Another object of the present invention is to prepare a polyethylene which remains clear and transparent, e. g., water-white, regardless of change in physical form. .For example, films of such clear and transparent polyethylene can be heated to at least its transition point, molded into desired shape and then recooled to form a new product which retains the clarity and transparency of the original film.
It is a further object of the invention to prepare a polyethylene which can be molded by conventional transfer and compression molding procedures to obtain a clear, water-white product.
Another object of the invention is to water-white polyethylene of toughness.
A further object is to prepare an irradiated polyethylene which is clear, transparent and free from gas bubbles.
Aonther object is to prepare a clear, stretched polyethylene which has increased resistance to shinkage upon heating.
prepare a clear, increased strength and low its softening point.
It is then heated to or beyond its transparent point, where it now performs as a rubbery solid, manifesting a tensile strength of greatly increased proportions. Ad-
this property to stretch orient below the point where pronounced softening occurs, while it is fully transparent. After cooling to room temperature, while being maintained in the stretched condition, translucency no longer returns. The fulness of clarity of the polyethylene at its transition point is then maintained at room temperature.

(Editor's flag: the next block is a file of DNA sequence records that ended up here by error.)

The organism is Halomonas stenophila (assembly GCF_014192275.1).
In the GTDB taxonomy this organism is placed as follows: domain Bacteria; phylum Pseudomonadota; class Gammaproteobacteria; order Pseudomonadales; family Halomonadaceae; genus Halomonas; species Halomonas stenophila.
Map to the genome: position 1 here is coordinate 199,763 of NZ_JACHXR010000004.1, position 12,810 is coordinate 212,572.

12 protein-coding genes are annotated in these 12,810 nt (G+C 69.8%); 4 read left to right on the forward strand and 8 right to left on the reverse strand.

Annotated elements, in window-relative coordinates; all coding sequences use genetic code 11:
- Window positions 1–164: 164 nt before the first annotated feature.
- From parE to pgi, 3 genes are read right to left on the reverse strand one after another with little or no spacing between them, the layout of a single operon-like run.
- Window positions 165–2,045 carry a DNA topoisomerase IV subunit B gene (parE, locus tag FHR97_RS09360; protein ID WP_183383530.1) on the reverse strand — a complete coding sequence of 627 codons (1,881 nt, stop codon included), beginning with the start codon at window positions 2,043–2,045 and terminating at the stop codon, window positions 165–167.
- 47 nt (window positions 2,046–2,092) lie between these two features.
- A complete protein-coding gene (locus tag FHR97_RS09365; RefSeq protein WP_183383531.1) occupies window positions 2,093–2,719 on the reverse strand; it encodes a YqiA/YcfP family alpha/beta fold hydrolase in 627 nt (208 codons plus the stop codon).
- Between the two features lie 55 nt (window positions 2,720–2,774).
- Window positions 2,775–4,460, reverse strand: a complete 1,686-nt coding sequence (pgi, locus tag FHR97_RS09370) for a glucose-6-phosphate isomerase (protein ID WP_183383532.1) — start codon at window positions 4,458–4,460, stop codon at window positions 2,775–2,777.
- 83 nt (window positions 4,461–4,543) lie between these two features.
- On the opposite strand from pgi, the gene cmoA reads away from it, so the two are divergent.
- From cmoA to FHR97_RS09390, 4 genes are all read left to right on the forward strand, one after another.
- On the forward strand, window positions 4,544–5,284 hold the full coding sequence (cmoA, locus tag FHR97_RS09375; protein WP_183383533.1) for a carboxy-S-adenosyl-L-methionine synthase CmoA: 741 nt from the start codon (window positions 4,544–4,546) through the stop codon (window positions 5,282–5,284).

, good results may be obtained at or C., or above.
axial stretching. By uni-axial orientation, the molecules are assembled in columns facing in the direction of stretch, e. g., lateral or longitudinal. orienting bi-axially moves the molecules into both a forward and a lateral arrangement.
will not be significant cooling of the sample by heat transfer. If the sample is stretched by repeated passage through the calendering rolls, care should be taken that the rolls are not so cold as to substantially reduce the temperature of the sample, or, if necessary, the sample can be reheated between the successive passages through the rolls, or the rolls themselves may be suitably heated, e. g., to 90 C., in order to maintain the necessary temperature of the sample. To predominantly bilaterally stretch the polyethylene film, it can be passed through the calendering rolls while the sample is hot, first in one direction and then passed through the rolls a second time and in a direction perpendicular to that of the first passing.
The hot stretching can also be accomplished, for example, by pulling on the opposite ends of the sheet, e. g., at 110 C. Bilateral stretching can be obtained in this procedure if the sample is held between clamps on one set of opposite ends of the sheet, for example, a square sheet, and pulled first in one direction and then held between clamps on the second set of opposite ends of the sheet and pulled in a second direction perpendicular to the first direction of stretch.
It is very important to irradiate before stretching. Thus, it has been found that, unless irradiation is carried out before stretching, it is not possible to lute clarity in thicknesses above 5 mils. Additionally,, if irradiation is carried out after stretching, frosty transparency is maintained rather than the crystal transparency obtained when irradiation is carried out prior to stretching.